Teach a Man to Fish

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Untitled2You probably have not yet heard of Fundación Paraguaya, but I have a hunch you'll be hearing a lot about them in the next few years. They are an impressive organization focused on alleviating poverty through the promotion of entrepreneurship. Fundación Paraguaya combines many functions under one roof. It consists of a self-sufficient agricultural high school that is combined with a microfinance facility.

Students at the school are taught basic business skills, and they apply these skills by working on farms, which in turn provide the income that funds the school. And the students don’t simply work on the farm for the sake of their labor—they have to make decisions about how best to make a profit from their labor, e.g. how many eggs must these chickens produce per day to justify my labor and their feed? To graduate, students present a viable business plan, which then merits them the opportunity to access the microcredit facility. Topping this all off is an Education for Entrepreneurship program that provides mentorships from the business community.

The approach of Fundación Paraguaya is clearly replicable, and this is exactly what a U.K.-based organization called Teach a Man to Fish is working on. Teach a Man to Fish now has projects in 13 countries around the world and partnerships with local organizations in many more. A conference is scheduled in South Africa for November 2008. Undoubtedly, you will hear more stories like this one about a school in Vietnam:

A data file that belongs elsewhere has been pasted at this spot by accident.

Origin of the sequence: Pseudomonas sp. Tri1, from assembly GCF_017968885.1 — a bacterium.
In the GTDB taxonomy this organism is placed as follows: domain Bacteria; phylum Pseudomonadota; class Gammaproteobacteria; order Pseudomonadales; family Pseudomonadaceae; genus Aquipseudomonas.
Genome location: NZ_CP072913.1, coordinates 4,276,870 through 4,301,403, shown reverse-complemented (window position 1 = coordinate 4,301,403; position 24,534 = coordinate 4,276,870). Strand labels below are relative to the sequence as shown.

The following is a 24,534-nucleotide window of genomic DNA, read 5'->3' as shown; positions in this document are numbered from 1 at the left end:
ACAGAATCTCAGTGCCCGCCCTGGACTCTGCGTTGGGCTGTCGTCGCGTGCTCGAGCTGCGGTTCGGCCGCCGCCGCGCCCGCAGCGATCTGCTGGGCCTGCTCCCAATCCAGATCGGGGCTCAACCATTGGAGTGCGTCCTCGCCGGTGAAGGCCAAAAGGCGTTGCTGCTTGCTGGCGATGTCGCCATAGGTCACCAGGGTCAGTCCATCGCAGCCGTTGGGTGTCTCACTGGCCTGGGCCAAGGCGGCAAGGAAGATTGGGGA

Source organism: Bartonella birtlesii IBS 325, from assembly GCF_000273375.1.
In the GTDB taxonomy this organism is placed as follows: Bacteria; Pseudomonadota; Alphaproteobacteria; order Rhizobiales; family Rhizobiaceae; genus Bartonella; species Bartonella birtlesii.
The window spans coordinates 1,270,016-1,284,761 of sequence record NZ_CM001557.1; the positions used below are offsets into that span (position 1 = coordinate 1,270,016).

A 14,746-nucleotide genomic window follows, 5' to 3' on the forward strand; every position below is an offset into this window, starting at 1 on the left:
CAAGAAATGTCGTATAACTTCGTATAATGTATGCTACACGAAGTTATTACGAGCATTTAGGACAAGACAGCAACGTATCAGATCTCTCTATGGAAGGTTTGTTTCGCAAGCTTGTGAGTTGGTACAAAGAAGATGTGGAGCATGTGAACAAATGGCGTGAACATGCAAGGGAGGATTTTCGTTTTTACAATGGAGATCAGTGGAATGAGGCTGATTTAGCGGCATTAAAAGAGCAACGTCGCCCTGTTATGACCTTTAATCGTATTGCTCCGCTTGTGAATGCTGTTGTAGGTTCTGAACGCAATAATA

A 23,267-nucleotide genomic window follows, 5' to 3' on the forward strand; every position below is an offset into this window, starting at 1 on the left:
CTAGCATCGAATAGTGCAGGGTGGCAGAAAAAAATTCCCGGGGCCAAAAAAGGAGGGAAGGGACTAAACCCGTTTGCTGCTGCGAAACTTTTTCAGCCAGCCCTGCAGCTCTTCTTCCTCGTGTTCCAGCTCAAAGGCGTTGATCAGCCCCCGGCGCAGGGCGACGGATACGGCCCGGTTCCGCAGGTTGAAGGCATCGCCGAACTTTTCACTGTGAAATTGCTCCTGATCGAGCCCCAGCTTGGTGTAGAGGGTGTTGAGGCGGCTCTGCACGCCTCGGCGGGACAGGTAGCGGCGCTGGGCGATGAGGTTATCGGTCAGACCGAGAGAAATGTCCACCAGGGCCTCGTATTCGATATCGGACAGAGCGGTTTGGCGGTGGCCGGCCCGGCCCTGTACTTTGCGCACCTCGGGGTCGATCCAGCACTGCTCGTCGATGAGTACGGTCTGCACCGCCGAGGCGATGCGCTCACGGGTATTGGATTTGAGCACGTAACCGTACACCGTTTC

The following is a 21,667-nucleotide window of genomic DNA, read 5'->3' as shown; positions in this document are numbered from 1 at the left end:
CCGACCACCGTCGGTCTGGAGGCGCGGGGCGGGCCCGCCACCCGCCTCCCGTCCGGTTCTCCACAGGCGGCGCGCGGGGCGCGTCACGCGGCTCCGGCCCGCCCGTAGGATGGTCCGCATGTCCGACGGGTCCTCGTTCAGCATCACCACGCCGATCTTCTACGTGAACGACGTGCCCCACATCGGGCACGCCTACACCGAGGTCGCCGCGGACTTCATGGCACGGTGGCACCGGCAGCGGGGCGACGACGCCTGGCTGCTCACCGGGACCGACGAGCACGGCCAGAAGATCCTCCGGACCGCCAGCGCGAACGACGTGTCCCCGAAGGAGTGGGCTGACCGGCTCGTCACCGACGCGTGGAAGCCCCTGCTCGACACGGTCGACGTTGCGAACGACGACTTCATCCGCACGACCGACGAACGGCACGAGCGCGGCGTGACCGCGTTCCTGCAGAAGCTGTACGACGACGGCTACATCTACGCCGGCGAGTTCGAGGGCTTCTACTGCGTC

It’s often said that ‘necessity is the mother of invention’. Nowhere is this clearer than in the case of Dong Nai school in Vietnam. When its owner, a state-run company, stopped paying for maintenance and teacher salaries Dong Nai found itself on the brink of closure.

A meeting of all staff was called, and together they decided on an ambitious plan to save the institution – albeit one with some high risks. Using their own homes as collateral they raised a bank loan to support their business plan for making the school financially sustainable.

The plan involved a two-pronged approach focussed on generating income and improving efficiency. Skills taught, from welding to automobile repair, formed the foundations of school businesses. With strategic investment in machinery the school began to sell its services to local customers, using each order as a chance for students to refine their practical skills to the level required by the market.

To improve the school’s efficiency new contracts were agreed with all staff which linked work performed to pay received. Mr Chanh, the school’s director insists that by being transparent about earnings, and creating a sense of ownership amongst staff, teachers not only work harder now, but ensure their colleagues also perform.

Ten year on from the initial crisis and the school generates around 75% of its income from production and services, with the remainder coming from fees. The school’s highly market-oriented training ensures it is in great demand both from students and employers – and importantly of course, the teachers haven’t lost their houses!


Ryan Hahn

Operations Officer

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